FROM SOUP TO INDEPENDENCE
By Douglas Raggio. Julia Dopp, Contributor and Editor
The healthy food and beverage (F&B) industry is booming, and that’s not entirely a good thing.
While venture capital (VC) has gone up by a factor of 10 since I entered the industry a decade ago, the number of successfully independent businesses is dwindling fast. In fact, today the majority of the world’s food supply is owned by just 11 corporate giants.
Between the incredible power wielded by these companies and the recent swell of VC, entrepreneurs in the food and beverage industry usually have two options — grow fast and be acquired, or stagnate and be written off. I want to shake up the establishment, and this particular establishment desperately needs shaking.
I grew up on the periphery in many ways, and as a result I have always looked at existing systems with the outsider’s eye for change and critique. I was born into a small Catholic town as one of the first artificially inseminated babies in the United States. The community was not inclined to accommodate me, so I was raised on its edges and blocked from its traditions. Unbaptised, unconfirmed, with an individual recess and a neverending sense of difference, I was shown as a child that what is conventional is not always right, or even logical.
Bias & Blind Spots is my chance to go beyond what’s conventional, and create iconic companies that last for generations. Piece by piece, we are challenging consolidation in the food supply by creating a dominant generation of individual brands with the freedom to prioritize integrity over constant growth. In other words, I envision a world where independent brands have equal, if not more, power than the consolidated public companies that they challenge.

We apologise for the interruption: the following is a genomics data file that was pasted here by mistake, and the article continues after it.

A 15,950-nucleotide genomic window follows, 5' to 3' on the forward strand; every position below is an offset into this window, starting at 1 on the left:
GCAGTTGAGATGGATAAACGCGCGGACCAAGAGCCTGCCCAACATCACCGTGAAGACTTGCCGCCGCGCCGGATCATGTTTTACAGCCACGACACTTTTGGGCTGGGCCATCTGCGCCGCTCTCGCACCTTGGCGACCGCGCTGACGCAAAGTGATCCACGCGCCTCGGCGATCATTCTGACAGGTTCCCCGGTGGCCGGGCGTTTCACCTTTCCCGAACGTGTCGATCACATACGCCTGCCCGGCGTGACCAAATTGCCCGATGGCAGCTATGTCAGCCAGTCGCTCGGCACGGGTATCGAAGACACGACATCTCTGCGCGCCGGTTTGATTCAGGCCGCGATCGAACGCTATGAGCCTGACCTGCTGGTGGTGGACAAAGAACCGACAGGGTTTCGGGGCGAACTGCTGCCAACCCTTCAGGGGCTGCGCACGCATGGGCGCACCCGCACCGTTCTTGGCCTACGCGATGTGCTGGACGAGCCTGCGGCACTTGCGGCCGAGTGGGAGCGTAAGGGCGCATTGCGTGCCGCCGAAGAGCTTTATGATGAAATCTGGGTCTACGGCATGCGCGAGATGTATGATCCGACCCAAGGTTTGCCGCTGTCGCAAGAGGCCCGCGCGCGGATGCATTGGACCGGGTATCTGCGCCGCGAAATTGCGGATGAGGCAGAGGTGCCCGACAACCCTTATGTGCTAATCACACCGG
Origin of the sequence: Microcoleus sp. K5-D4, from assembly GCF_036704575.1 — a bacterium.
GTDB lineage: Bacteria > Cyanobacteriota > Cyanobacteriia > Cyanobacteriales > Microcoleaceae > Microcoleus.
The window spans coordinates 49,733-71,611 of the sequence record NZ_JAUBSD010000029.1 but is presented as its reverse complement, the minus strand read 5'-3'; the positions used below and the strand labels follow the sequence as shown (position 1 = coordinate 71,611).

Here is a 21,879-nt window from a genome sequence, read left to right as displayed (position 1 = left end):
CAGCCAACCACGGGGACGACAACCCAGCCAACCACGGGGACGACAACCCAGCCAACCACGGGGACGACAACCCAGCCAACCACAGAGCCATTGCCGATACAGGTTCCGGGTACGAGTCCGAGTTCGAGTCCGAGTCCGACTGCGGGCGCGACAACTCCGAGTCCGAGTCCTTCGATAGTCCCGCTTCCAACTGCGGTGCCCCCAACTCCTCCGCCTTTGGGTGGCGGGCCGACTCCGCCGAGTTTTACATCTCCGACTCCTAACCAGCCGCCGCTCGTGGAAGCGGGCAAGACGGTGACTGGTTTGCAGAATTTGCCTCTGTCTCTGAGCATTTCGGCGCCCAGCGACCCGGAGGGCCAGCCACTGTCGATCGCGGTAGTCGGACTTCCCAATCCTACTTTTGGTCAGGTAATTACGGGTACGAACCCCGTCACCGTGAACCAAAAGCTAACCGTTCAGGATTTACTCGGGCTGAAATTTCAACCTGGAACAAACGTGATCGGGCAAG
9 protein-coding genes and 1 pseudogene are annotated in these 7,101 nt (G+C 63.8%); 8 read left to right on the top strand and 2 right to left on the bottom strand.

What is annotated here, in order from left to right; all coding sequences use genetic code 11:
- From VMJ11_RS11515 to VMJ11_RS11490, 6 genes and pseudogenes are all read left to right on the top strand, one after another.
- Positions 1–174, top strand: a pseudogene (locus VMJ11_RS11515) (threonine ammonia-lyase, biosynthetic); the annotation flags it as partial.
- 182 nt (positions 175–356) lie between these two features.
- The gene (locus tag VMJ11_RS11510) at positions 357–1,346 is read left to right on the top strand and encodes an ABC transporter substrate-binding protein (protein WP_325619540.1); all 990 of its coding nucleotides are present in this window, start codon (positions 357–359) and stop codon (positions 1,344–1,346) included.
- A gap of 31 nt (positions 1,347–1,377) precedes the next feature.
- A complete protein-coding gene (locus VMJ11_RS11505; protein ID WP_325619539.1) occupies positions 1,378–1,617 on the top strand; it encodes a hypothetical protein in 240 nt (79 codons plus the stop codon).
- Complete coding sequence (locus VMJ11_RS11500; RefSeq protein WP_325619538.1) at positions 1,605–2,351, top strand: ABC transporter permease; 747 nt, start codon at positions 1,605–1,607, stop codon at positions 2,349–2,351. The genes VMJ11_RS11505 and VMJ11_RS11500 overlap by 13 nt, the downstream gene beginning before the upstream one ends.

To create that world, the tables need to be turned, and we have to stop meeting long-term problems with short-term capital. When investors expect to see 25x returns in 3–5 years, preferred returns take precedence, which generates an unflattering waterfall effect that adversely affects founders. By the time a company reaches an exit, founder shares have been diluted so much that the windfalls outsiders imagine are hardly ever the case.
We are losing far too many of our F&B pioneers to mid-level management positions after acquisition, while the corporate parent institutes “best practices” that are really the same industrialized protocol the founders set out to antiquate in the first place.
I know this process of value extraction well, in part because I was a contributor at one point. My F&B roots began when I could not find any decent-tasting healthy but hearty stews, gumbos and jambalayas in my local grocery store. So I founded a company, Stews & Such, to remedy that. I had come from the tech industry and had no idea what I was doing in F&B, so I went down a list of farmers’ market vendors and called asking for advice. Each of them were experiencing issues around capital, and I thought to myself, “Well, that’s a definite market gap I should address.”
So I gathered textbooks, and started learning about the F&B and finance industries. I talked to a lot of people, heard a lot of “no,” and raised a venture fund anyway. A couple of large transactions (AKA exits) happened, and soon enough money began to flood the space. I started to notice that consolidation was forcing me to pressure our portfolio companies to grow way faster than was natural or even feasible. So, here I am, with limited professional investor experience, looking at these industry titans and thinking, “Something is fundamentally wrong here, and we are headed towards a bust.”